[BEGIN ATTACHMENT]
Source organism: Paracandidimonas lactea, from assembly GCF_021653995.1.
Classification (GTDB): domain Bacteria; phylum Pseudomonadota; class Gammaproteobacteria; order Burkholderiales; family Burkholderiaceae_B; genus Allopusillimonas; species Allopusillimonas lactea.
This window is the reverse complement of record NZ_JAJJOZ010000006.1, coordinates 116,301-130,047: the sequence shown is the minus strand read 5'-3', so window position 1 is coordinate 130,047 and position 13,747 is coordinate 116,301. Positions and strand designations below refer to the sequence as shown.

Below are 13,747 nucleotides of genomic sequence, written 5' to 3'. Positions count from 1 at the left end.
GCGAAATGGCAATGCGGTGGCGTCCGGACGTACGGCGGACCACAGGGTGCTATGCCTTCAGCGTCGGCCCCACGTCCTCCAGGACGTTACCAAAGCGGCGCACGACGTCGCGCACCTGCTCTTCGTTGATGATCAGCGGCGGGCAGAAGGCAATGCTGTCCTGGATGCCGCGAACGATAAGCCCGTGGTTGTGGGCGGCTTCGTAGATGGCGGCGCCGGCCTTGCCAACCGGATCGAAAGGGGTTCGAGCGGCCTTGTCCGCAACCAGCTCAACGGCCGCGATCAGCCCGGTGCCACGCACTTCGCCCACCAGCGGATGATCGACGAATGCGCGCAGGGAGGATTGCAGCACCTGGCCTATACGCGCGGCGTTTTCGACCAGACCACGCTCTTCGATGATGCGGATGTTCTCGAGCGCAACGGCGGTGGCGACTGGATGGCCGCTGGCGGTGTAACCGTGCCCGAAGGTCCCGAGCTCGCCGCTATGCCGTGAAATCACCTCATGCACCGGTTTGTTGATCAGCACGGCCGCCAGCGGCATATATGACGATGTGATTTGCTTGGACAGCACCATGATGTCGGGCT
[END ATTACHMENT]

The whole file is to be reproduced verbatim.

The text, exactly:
Source organism: Paracandidimonas lactea, from assembly GCF_021653995.1.
Classification (GTDB): domain Bacteria; phylum Pseudomonadota; class Gammaproteobacteria; order Burkholderiales; family Burkholderiaceae_B; genus Allopusillimonas; species Allopusillimonas lactea.
This window is the reverse complement of record NZ_JAJJOZ010000006.1, coordinates 116,301-130,047: the sequence shown is the minus strand read 5'-3', so window position 1 is coordinate 130,047 and position 13,747 is coordinate 116,301. Positions and strand designations below refer to the sequence as shown.

Below are 13,747 nucleotides of genomic sequence, written 5' to 3'. Positions count from 1 at the left end.
GCGAAATGGCAATGCGGTGGCGTCCGGACGTACGGCGGACCACAGGGTGCTATGCCTTCAGCGTCGGCCCCACGTCCTCCAGGACGTTACCAAAGCGGCGCACGACGTCGCGCACCTGCTCTTCGTTGATGATCAGCGGCGGGCAGAAGGCAATGCTGTCCTGGATGCCGCGAACGATAAGCCCGTGGTTGTGGGCGGCTTCGTAGATGGCGGCGCCGGCCTTGCCAACCGGATCGAAAGGGGTTCGAGCGGCCTTGTCCGCAACCAGCTCAACGGCCGCGATCAGCCCGGTGCCACGCACTTCGCCCACCAGCGGATGATCGACGAATGCGCGCAGGGAGGATTGCAGCACCTGGCCTATACGCGCGGCGTTTTCGACCAGACCACGCTCTTCGATGATGCGGATGTTCTCGAGCGCAACGGCGGTGGCGACTGGATGGCCGCTGGCGGTGTAACCGTGCCCGAAGGTCCCGAGCTCGCCGCTATGCCGTGAAATCACCTCATGCACCGGTTTGTTGATCAGCACGGCCGCCAGCGGCATATATGACGATGTGATTTGCTTGGACAGCACCATGATGTCGGGCT